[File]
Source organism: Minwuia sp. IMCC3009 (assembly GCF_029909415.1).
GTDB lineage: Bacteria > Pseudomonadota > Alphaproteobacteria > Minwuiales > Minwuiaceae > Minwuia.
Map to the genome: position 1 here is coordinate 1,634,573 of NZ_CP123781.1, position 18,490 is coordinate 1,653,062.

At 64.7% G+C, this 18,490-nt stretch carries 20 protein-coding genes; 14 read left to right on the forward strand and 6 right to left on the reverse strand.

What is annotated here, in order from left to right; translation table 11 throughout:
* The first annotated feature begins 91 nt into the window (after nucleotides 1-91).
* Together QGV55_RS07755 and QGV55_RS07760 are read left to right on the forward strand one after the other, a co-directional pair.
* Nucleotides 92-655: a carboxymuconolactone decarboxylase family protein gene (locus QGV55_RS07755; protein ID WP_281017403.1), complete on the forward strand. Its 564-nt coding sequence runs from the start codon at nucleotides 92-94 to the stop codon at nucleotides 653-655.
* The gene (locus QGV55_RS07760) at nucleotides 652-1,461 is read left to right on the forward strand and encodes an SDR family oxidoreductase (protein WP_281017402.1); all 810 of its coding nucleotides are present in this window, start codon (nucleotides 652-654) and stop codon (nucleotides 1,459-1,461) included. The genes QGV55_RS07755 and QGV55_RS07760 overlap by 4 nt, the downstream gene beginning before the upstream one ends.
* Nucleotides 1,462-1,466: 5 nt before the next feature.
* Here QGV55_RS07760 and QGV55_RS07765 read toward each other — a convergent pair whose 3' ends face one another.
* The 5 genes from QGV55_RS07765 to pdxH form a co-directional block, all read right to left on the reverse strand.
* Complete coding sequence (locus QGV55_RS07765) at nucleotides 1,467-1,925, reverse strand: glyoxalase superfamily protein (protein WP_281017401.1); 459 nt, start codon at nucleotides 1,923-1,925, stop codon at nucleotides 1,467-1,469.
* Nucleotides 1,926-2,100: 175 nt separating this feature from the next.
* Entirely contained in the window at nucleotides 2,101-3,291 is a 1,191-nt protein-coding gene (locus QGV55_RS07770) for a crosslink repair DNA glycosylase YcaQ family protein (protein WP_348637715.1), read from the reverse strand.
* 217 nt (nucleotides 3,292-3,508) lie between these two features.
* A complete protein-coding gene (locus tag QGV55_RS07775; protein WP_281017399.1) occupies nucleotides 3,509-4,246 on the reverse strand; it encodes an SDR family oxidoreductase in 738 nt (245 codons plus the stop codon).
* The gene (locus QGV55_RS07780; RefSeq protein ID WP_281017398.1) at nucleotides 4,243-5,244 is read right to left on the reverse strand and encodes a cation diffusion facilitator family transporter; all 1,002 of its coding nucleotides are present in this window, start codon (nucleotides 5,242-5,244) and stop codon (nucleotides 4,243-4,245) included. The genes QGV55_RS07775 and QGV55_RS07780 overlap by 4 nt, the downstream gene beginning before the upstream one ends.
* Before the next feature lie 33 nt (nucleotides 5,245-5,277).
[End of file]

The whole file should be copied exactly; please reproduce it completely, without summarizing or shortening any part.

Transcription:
Source organism: Minwuia sp. IMCC3009 (assembly GCF_029909415.1).
GTDB lineage: Bacteria > Pseudomonadota > Alphaproteobacteria > Minwuiales > Minwuiaceae > Minwuia.
Map to the genome: position 1 here is coordinate 1,634,573 of NZ_CP123781.1, position 18,490 is coordinate 1,653,062.

At 64.7% G+C, this 18,490-nt stretch carries 20 protein-coding genes; 14 read left to right on the forward strand and 6 right to left on the reverse strand.

What is annotated here, in order from left to right; translation table 11 throughout:
* The first annotated feature begins 91 nt into the window (after nucleotides 1-91).
* Together QGV55_RS07755 and QGV55_RS07760 are read left to right on the forward strand one after the other, a co-directional pair.
* Nucleotides 92-655: a carboxymuconolactone decarboxylase family protein gene (locus QGV55_RS07755; protein ID WP_281017403.1), complete on the forward strand. Its 564-nt coding sequence runs from the start codon at nucleotides 92-94 to the stop codon at nucleotides 653-655.
* The gene (locus QGV55_RS07760) at nucleotides 652-1,461 is read left to right on the forward strand and encodes an SDR family oxidoreductase (protein WP_281017402.1); all 810 of its coding nucleotides are present in this window, start codon (nucleotides 652-654) and stop codon (nucleotides 1,459-1,461) included. The genes QGV55_RS07755 and QGV55_RS07760 overlap by 4 nt, the downstream gene beginning before the upstream one ends.
* Nucleotides 1,462-1,466: 5 nt before the next feature.
* Here QGV55_RS07760 and QGV55_RS07765 read toward each other — a convergent pair whose 3' ends face one another.
* The 5 genes from QGV55_RS07765 to pdxH form a co-directional block, all read right to left on the reverse strand.
* Complete coding sequence (locus QGV55_RS07765) at nucleotides 1,467-1,925, reverse strand: glyoxalase superfamily protein (protein WP_281017401.1); 459 nt, start codon at nucleotides 1,923-1,925, stop codon at nucleotides 1,467-1,469.
* Nucleotides 1,926-2,100: 175 nt separating this feature from the next.
* Entirely contained in the window at nucleotides 2,101-3,291 is a 1,191-nt protein-coding gene (locus QGV55_RS07770) for a crosslink repair DNA glycosylase YcaQ family protein (protein WP_348637715.1), read from the reverse strand.
* 217 nt (nucleotides 3,292-3,508) lie between these two features.
* A complete protein-coding gene (locus tag QGV55_RS07775; protein WP_281017399.1) occupies nucleotides 3,509-4,246 on the reverse strand; it encodes an SDR family oxidoreductase in 738 nt (245 codons plus the stop codon).
* The gene (locus QGV55_RS07780; RefSeq protein ID WP_281017398.1) at nucleotides 4,243-5,244 is read right to left on the reverse strand and encodes a cation diffusion facilitator family transporter; all 1,002 of its coding nucleotides are present in this window, start codon (nucleotides 5,242-5,244) and stop codon (nucleotides 4,243-4,245) included. The genes QGV55_RS07775 and QGV55_RS07780 overlap by 4 nt, the downstream gene beginning before the upstream one ends.
* Before the next feature lie 33 nt (nucleotides 5,245-5,277).